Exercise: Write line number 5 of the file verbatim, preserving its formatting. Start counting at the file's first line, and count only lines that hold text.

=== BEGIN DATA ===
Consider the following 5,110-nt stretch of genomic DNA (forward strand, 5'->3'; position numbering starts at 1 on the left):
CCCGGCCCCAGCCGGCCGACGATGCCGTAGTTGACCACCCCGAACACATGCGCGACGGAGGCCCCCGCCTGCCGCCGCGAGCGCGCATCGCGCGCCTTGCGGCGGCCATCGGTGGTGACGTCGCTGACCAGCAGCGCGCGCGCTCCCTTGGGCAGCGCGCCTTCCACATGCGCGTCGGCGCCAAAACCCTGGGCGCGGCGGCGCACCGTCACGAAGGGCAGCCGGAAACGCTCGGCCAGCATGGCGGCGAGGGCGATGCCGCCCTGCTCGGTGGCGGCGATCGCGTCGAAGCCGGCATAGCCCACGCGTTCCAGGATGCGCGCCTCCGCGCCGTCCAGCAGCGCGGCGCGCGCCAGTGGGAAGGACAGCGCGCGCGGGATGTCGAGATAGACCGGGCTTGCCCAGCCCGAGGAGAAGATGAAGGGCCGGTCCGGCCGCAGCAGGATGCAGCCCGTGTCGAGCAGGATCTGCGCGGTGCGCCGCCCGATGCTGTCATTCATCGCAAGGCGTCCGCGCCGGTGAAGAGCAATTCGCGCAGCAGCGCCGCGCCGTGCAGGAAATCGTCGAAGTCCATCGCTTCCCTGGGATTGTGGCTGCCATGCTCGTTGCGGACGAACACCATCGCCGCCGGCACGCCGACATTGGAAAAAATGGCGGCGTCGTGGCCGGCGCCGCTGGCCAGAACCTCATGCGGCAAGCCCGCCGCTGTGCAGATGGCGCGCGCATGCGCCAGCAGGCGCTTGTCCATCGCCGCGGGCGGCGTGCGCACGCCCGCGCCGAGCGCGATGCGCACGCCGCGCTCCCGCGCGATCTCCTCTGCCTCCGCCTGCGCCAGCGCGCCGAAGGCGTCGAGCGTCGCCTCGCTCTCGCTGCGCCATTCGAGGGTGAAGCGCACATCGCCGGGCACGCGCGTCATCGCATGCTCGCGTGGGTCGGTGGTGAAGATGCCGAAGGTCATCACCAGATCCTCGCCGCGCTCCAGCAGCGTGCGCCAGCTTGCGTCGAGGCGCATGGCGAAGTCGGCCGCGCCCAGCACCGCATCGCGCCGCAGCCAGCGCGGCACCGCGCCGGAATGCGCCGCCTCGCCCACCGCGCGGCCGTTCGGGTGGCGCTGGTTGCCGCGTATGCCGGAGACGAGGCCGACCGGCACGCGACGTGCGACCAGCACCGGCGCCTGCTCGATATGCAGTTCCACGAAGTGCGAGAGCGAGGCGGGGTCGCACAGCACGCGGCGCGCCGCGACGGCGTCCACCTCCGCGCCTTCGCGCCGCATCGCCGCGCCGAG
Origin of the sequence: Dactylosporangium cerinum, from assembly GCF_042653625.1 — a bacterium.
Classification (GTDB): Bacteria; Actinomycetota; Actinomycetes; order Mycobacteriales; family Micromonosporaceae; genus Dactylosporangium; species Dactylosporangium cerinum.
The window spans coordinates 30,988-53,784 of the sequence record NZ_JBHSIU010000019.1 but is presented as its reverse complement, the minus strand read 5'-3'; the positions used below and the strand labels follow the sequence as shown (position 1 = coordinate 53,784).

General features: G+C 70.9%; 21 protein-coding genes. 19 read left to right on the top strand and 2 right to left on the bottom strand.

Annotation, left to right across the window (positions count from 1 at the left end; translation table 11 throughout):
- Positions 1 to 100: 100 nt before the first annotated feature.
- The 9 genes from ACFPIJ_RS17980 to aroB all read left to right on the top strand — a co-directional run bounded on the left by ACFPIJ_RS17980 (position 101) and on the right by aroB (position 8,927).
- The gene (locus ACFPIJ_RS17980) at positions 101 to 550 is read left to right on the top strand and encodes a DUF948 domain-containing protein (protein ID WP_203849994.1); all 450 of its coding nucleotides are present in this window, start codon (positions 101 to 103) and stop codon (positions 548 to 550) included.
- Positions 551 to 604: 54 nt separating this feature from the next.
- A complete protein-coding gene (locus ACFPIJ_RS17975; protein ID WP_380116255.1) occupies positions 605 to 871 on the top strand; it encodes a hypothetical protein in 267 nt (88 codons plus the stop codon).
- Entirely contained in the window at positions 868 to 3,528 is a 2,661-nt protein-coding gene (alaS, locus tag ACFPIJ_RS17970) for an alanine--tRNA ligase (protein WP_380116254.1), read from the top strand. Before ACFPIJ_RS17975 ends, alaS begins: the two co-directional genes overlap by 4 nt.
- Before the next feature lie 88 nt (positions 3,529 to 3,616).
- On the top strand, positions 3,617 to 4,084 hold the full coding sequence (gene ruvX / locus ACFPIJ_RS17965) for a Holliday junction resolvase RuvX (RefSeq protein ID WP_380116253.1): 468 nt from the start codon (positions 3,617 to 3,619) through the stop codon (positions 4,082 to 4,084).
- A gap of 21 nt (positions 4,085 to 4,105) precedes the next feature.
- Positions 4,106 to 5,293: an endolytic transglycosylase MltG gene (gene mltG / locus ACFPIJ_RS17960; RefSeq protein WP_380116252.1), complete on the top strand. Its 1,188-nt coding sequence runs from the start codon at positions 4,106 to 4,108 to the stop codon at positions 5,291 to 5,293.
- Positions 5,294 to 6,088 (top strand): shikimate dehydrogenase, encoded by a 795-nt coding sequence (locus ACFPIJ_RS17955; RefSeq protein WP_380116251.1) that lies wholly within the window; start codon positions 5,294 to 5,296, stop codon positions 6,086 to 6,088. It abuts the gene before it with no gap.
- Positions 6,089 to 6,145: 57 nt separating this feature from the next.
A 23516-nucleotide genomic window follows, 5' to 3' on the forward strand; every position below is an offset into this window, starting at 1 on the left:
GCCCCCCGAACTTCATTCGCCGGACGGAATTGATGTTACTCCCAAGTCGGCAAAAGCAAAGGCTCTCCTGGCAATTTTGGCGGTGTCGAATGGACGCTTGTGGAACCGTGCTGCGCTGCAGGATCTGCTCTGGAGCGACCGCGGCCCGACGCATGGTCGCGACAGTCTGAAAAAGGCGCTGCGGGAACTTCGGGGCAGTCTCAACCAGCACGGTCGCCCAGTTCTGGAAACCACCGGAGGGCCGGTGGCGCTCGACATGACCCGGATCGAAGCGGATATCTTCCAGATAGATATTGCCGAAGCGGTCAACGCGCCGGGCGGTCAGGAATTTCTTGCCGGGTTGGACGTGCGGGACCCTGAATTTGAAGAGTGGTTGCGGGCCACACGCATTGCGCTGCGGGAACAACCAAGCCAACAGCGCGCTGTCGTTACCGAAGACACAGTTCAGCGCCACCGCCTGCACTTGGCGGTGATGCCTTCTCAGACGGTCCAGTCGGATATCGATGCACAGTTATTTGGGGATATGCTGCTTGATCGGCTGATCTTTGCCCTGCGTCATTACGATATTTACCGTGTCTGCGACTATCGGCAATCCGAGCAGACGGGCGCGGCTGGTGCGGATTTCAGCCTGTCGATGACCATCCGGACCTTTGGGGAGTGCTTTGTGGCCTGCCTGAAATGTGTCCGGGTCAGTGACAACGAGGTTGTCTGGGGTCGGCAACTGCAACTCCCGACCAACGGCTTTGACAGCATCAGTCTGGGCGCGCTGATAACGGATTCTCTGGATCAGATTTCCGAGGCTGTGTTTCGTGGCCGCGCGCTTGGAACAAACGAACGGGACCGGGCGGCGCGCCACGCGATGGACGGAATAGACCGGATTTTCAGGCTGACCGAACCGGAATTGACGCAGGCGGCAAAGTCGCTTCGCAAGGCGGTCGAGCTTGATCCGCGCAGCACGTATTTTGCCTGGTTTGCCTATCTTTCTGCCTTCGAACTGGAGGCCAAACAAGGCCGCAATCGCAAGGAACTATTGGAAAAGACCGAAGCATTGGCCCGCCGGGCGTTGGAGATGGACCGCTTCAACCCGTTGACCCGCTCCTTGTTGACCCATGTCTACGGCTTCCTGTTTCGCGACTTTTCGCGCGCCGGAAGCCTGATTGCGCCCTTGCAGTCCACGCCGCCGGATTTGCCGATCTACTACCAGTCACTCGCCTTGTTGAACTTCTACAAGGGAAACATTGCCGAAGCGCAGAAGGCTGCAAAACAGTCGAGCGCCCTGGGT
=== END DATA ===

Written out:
The window spans coordinates 30,988-53,784 of the sequence record NZ_JBHSIU010000019.1 but is presented as its reverse complement, the minus strand read 5'-3'; the positions used below and the strand labels follow the sequence as shown (position 1 = coordinate 53,784).